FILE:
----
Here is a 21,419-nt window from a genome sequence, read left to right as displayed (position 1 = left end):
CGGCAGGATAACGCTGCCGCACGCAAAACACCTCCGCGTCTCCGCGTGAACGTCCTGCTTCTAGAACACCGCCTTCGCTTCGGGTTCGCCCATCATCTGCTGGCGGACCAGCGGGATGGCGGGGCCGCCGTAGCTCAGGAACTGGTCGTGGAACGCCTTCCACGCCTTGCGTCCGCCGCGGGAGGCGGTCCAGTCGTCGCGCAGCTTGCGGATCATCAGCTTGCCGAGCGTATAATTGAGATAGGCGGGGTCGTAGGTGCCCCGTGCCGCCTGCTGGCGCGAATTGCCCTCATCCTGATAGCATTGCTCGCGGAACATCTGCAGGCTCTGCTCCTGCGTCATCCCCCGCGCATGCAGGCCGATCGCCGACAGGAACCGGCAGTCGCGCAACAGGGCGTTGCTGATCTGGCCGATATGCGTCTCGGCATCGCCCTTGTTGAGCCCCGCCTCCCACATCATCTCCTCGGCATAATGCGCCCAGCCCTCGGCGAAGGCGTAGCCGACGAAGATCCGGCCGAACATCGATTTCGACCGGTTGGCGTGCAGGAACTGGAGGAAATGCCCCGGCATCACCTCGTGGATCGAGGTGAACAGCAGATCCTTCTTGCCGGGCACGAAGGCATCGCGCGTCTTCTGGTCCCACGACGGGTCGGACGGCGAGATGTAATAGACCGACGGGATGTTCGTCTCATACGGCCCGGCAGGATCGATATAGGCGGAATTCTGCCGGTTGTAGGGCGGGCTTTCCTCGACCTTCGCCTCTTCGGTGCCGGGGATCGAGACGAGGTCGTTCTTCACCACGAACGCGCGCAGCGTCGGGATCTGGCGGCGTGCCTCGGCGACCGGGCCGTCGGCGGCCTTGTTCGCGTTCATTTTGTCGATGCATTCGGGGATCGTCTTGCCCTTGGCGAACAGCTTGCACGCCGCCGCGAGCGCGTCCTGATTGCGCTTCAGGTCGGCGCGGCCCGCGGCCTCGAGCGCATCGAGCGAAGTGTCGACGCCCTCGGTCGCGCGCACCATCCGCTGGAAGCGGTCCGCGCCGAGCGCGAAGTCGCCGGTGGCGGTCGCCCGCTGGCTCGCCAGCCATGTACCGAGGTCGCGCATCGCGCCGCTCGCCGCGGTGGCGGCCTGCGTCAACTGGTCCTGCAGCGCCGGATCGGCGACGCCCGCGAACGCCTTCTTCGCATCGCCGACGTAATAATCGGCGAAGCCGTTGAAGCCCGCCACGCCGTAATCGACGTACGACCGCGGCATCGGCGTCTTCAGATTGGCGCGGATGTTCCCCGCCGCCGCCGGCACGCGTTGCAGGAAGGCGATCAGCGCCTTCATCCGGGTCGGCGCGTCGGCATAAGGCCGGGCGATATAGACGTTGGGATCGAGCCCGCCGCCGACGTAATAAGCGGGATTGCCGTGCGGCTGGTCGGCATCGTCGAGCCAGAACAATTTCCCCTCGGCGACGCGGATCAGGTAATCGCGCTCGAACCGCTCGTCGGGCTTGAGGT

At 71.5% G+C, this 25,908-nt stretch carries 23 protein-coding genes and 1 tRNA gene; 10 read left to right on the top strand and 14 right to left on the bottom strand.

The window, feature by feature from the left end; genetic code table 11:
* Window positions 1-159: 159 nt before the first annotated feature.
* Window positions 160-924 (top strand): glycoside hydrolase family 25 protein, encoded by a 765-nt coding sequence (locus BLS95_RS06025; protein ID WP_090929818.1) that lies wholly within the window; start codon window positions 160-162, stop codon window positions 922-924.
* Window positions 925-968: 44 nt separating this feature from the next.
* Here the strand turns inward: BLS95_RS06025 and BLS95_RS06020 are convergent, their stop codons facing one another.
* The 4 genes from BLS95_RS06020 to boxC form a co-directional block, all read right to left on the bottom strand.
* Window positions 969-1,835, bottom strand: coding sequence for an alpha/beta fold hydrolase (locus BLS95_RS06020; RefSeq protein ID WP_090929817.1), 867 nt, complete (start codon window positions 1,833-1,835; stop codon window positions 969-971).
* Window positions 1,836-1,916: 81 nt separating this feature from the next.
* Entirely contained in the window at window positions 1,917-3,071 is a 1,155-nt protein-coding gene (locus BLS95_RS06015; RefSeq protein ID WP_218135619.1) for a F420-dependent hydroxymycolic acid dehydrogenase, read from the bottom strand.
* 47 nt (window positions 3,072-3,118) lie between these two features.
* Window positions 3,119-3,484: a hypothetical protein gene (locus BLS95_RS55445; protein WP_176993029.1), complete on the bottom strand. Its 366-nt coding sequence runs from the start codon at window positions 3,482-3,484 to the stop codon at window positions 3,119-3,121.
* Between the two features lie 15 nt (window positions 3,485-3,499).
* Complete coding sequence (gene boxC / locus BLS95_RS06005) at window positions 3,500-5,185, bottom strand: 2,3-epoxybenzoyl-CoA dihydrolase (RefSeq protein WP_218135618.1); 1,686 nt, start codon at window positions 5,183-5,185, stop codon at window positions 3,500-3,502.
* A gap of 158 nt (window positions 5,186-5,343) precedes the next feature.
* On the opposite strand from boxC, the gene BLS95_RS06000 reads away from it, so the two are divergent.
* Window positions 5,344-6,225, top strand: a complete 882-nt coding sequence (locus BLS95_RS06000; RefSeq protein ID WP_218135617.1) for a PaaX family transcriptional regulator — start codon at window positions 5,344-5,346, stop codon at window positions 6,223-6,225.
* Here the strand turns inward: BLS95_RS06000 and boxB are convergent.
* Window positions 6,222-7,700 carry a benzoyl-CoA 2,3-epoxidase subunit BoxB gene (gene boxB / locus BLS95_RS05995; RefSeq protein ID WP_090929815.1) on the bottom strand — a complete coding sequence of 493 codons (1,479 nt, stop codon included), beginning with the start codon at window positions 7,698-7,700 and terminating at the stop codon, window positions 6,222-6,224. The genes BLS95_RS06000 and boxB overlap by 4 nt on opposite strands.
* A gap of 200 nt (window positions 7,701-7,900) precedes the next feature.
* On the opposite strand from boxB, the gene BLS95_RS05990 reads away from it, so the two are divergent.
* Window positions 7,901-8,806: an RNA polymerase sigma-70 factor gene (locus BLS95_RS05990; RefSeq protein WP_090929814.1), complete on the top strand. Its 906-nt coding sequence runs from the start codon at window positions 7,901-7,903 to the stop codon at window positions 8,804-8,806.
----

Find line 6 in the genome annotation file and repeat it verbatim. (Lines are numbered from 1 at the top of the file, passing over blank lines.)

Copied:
* Window positions 160-924 (top strand): glycoside hydrolase family 25 protein, encoded by a 765-nt coding sequence (locus BLS95_RS06025; protein ID WP_090929818.1) that lies wholly within the window; start codon window positions 160-162, stop codon window positions 922-924.